Unlike the dyslexia vouchers, parents can use ESAs on any nonpublic school as long as it is accredited by a regional accrediting authority or by MDE. MDE must certify nonpublic schools where parents use dyslexia scholarships, but if parents receive ESAs, the list gets much longer. Students must withdraw from their public school to receive services, but the voucher may not cover the full cost of tuition at a private school. So far, families have used ESA vouchers at 88 schools this school year.
The Legislature approved $3 million for the program most recently, which amounts to about $6,494 per student. This is the third year of the program, and it has grown significantly since the Legislature changed the rules.
There are 404 active ESA accounts, with about 322 families that have asked for reimbursements so far this school year, Gretchen Cagle, state director of special education at MDE, said.
The department has reached out to the other 82 of those families to determine if they plan to use the scholarships at all.
MDE has not used all $3 million for ESA vouchers in past years, and so far, this year, it looks like they will not either.
Currently, MDE has appropriated out about $971,000, which Cagle said could be considered a halfway mark. Even doubled, that leave more than $1 million sitting in unused voucher funds.
"That still leaves about $1 million that we've got to figure out will the program end up using and that depends on the parents and what they request for reimbursement," Cagle told the Jackson Free Press.
The ESA program is set so that once a student is enrolled, they get to stay in the program until they opt out or graduate. Cagle said the initial legislation planned to increase funding in order to add more participants, but the increase never happened.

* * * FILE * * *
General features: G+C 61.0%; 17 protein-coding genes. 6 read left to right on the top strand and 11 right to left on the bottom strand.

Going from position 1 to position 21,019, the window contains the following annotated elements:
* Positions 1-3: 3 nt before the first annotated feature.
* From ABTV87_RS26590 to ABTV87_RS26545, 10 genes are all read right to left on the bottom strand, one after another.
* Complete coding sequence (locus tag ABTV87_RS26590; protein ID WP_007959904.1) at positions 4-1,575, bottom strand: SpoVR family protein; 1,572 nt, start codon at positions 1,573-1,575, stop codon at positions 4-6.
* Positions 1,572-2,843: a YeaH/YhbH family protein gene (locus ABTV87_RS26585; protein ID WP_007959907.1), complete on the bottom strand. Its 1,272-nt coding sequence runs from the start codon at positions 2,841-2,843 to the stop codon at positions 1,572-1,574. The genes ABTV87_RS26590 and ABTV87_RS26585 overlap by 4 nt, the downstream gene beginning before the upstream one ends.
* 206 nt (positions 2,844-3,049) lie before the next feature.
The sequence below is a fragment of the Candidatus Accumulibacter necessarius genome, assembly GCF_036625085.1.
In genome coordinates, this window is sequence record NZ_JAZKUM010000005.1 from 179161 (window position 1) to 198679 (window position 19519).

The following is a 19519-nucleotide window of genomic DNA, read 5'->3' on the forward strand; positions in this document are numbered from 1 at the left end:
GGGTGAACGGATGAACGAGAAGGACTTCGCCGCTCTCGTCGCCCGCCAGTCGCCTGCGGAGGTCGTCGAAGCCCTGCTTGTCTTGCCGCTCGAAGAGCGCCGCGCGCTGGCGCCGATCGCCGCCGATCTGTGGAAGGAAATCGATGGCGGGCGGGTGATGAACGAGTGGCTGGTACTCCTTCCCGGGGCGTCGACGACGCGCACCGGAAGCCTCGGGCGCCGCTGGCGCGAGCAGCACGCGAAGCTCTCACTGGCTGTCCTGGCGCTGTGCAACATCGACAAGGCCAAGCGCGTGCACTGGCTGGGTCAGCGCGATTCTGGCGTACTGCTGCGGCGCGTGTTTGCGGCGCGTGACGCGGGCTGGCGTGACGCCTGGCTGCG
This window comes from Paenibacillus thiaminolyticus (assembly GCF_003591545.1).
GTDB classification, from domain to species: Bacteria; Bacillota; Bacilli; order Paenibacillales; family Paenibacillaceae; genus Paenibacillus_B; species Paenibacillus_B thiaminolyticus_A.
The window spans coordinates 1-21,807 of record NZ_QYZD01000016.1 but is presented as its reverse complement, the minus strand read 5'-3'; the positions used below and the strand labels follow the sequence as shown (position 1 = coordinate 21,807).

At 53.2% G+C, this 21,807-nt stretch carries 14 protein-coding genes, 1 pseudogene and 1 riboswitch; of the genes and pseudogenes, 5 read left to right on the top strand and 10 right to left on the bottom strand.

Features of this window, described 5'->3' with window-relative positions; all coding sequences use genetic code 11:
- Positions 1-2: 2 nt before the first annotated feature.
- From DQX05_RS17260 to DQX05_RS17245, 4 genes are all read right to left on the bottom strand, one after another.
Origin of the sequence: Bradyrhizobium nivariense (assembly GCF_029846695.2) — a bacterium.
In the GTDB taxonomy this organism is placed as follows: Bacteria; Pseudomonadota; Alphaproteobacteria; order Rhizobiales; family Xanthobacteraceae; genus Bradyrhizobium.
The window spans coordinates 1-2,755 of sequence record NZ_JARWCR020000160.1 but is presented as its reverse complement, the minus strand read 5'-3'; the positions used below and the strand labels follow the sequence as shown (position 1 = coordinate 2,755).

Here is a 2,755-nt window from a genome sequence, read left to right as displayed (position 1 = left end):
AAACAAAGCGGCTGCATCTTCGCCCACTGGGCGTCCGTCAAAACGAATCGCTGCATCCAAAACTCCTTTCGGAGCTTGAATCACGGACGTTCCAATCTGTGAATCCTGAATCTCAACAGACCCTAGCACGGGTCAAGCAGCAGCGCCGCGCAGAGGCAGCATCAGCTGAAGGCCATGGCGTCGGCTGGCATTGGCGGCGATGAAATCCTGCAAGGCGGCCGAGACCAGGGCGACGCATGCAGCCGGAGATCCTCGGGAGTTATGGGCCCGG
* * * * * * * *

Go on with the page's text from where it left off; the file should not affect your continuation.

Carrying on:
Families can use ESA funds on textbooks, curriculum, computers, tutoring or therapeutic services or transportation, among other things. The current law states that any child who has had an IEP in the last five years is eligible for the program, this potentially includes students already in private schools, although MDE does not track this statistic directly.
"(Initially, students) had to have an active IEP within the last 18 months, and we didn't have as many applicants, but when they expanded it to five years, we had a huge increase in the number of applicants," Cagle told the Jackson Free Press. "So I would say, you have a lot of people coming (into the ESA program) who are already in private schools, just based on that."
Last year in debates, Senate Democrats repeatedly made the point that public schools struggle to hire the appropriate teachers or have the resources to pay for special education because the state has underfunded schools for so long by not fully-funding the Mississippi Adequate Education Program. The state is still in the throes of a major teacher crisis, and Cagle said a lot of teachers coming from alternate-route programs, meaning they did not get a four-year education degree to teach but got to teaching another way, are not prepared to teach special education courses.